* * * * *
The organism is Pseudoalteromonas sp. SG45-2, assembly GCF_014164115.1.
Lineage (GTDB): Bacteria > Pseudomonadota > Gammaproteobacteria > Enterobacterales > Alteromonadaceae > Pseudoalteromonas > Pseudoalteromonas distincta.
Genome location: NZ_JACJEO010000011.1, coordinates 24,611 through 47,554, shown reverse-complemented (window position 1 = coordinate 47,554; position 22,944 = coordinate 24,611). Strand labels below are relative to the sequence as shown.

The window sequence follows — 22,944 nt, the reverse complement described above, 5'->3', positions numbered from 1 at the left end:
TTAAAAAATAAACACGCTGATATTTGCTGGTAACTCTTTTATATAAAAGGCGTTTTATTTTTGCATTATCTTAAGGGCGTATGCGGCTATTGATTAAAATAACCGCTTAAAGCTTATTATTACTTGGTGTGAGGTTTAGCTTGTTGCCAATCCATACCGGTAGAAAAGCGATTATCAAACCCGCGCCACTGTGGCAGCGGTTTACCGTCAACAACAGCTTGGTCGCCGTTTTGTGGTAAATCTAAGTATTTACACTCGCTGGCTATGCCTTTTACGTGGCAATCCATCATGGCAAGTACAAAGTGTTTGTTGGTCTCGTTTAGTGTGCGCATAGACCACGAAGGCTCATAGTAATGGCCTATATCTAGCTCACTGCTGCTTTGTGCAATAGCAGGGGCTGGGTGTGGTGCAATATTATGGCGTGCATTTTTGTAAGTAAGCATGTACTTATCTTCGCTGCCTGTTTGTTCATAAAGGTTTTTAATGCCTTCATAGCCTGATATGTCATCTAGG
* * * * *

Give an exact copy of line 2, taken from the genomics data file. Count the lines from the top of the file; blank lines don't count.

Lineage (GTDB): Bacteria > Pseudomonadota > Gammaproteobacteria > Enterobacterales > Alteromonadaceae > Pseudoalteromonas > Pseudoalteromonas distincta.